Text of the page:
The Tree with the Windy Hair

This week led me on an unexpected mission to seek out trees in windy places. It all began last weekend on a walk on Birkrigg Common, a popular walking spot near my house. My husband remarked that a tree in front of us had ‘windy hair’. As Brikrigg Common is an area of high ground with nothing between itself and Morecambe Bay, it’s rather at the mercy of the elements. Many of the trees there have grown in a leaning fashion, as though sculpted by the wind. The tree which my husband was remarking on is the large one pictured below. Inspired by the tree with the windy hair, I decided, as a lockdown mission, that I’d take opportunities this week to search for other such trees, in order to photograph them for my blog.

The next set of photographs is from a footpath that I only discovered a few weeks ago. It lies between Ulverston and Urswick, and skirts past a section of high ground that is labelled rather curiously on the map ‘hillfort’. There’s little evidence of a hillfort visible form the footpath, just a natural outcrop of limestone, and a small collapsed section of what could have been a wall or building, but this from a more recent era. Sadly the field doesn’t have the right of access, and far too many curious sheep, to go exploring further! There were however, some windswept trees perfectly positioned for my project.

It wouldn’t be Ulverston if my quest did not take me up Hoad Hill. While the top of the hill with the monument is rather bare of trees, this fine bunch lies in a field just beyond. These had caught my eye before, and I was really pleased I went back for another look as I arrived just as the sun as beginning to make it’s descent behind them. I love the shapes of light and shade that have formed on the grass.

I delved back into my photo collections to find this one, a blustery cluster of trees near the summit of Scout Scar which is close to Kendal. It was so windy that day that when the lady sitting a couple of meters away from me at the top decided to empty the remains of her coffee onto the floor, the wind took the entire lot sideways and splattered me instead. She was terribly embarrassed and I was sorry to get coffee on my best waterproof coat, but it does make for a good story! You can certainly see how the trees living there might end up leaning.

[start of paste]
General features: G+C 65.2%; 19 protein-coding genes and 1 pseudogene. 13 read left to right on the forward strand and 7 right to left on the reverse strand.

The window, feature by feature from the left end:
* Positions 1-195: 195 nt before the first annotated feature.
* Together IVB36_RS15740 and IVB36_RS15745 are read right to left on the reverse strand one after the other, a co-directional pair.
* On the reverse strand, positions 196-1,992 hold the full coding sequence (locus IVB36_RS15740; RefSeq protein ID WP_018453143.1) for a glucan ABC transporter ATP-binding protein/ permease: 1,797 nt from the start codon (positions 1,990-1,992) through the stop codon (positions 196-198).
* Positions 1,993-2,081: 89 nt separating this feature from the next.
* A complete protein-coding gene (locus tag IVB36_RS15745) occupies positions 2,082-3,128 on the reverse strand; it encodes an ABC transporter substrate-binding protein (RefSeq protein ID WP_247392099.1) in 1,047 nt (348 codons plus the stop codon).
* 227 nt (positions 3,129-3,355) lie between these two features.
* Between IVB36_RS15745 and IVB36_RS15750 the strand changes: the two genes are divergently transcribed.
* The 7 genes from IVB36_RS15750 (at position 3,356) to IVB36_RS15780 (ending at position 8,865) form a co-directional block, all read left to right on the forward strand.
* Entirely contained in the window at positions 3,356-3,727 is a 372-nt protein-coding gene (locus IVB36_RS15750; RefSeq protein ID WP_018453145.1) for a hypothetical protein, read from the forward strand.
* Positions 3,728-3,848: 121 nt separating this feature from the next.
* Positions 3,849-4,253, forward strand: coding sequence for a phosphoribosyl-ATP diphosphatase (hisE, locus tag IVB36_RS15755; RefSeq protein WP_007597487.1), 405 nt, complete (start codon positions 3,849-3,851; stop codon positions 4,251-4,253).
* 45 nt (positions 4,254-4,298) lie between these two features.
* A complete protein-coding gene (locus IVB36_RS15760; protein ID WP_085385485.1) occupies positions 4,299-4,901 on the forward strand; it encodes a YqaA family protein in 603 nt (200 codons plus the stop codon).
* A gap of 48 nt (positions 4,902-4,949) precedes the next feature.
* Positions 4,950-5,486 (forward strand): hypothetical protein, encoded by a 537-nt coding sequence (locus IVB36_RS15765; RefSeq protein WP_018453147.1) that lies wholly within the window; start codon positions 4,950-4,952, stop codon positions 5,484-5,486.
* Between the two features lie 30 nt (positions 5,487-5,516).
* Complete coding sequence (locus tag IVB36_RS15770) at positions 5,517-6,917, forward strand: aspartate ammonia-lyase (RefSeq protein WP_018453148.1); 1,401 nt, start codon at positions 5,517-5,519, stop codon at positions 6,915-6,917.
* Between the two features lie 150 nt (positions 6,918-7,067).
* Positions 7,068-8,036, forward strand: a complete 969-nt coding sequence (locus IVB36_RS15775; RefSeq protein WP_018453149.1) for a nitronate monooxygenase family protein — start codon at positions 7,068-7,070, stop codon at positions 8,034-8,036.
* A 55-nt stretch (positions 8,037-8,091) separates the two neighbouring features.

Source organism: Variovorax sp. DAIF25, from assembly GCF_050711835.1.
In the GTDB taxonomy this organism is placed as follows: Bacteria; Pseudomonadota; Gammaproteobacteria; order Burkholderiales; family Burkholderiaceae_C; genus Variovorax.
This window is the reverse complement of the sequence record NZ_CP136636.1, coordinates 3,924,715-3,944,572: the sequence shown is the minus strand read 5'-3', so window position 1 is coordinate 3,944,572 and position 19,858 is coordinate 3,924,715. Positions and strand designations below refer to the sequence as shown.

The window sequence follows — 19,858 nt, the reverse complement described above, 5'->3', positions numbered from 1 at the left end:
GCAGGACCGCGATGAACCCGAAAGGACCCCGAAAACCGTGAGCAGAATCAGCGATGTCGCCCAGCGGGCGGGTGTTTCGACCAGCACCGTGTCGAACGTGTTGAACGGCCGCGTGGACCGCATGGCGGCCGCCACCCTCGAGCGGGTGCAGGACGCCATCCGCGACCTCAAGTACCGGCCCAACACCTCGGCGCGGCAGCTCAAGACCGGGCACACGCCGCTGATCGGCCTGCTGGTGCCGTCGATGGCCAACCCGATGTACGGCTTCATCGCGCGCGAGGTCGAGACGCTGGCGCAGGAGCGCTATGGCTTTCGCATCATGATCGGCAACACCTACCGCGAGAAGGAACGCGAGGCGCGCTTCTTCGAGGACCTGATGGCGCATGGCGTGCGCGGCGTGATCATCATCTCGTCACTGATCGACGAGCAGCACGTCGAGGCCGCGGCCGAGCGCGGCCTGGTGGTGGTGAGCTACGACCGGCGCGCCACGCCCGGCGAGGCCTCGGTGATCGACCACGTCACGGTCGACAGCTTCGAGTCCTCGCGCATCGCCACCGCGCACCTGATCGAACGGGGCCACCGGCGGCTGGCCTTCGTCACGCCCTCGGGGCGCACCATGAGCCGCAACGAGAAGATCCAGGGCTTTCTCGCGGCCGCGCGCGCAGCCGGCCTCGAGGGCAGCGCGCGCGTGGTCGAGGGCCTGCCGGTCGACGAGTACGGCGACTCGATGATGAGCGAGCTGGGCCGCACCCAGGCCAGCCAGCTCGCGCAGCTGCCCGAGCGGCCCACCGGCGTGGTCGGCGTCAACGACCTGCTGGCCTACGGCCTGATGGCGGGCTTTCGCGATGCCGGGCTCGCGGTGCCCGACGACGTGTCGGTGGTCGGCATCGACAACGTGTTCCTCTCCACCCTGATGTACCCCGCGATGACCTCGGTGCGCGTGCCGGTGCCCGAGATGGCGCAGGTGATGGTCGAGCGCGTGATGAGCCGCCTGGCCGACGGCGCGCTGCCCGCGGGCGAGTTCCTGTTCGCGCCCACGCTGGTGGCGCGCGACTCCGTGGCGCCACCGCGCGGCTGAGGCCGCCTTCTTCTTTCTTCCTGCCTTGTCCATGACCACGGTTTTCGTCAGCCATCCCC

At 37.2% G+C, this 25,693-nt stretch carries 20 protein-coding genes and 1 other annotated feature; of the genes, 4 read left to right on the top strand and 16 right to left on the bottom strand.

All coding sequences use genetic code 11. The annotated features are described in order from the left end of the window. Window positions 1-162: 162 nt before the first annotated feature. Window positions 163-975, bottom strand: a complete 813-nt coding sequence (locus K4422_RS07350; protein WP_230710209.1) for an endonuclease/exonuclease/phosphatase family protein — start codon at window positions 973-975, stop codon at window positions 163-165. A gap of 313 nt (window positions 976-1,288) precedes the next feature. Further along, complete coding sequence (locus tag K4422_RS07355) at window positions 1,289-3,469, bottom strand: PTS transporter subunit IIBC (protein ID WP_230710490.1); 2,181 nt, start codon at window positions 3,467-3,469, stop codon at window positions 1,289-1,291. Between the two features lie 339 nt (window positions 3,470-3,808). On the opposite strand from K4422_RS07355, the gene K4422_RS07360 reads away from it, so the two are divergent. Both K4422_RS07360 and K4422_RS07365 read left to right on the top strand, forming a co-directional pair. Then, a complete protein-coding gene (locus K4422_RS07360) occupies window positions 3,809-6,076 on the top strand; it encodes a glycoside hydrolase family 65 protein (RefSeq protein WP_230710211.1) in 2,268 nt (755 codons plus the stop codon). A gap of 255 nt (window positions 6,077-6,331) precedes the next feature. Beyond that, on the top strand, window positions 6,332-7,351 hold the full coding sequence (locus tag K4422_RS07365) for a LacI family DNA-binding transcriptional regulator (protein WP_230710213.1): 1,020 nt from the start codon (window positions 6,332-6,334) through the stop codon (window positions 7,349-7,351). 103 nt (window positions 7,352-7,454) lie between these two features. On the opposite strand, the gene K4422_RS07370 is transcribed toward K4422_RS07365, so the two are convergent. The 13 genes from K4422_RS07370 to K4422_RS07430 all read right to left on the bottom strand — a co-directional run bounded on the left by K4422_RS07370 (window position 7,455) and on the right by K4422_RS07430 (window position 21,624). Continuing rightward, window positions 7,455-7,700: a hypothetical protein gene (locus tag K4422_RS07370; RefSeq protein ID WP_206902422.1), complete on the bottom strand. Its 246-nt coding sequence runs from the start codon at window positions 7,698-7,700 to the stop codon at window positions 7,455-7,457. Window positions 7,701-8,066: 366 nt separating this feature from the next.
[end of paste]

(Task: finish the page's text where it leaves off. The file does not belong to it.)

My final pictures today are from a walk up Gummer’s How in South Cumbria. Since I was passing anyway to collect some things from work, and it’s a route I know well, I decided I’d stop on my way for a quick walk. I knew it was forecast to be a stunning day, but I had not expected the cloud inversion which made for even more dramatic scenery. Well worth the (relatively) early start.

As well as taking the photographs I’ve been embarking on a spot of video editing of my tree hunting project too. This is something that’s very new to me but I am enjoying the challenge. Not sure my skills in that department are quite ready to share with the world yet though.

Have a good week everybody and I’ll be back with another blog post soon.

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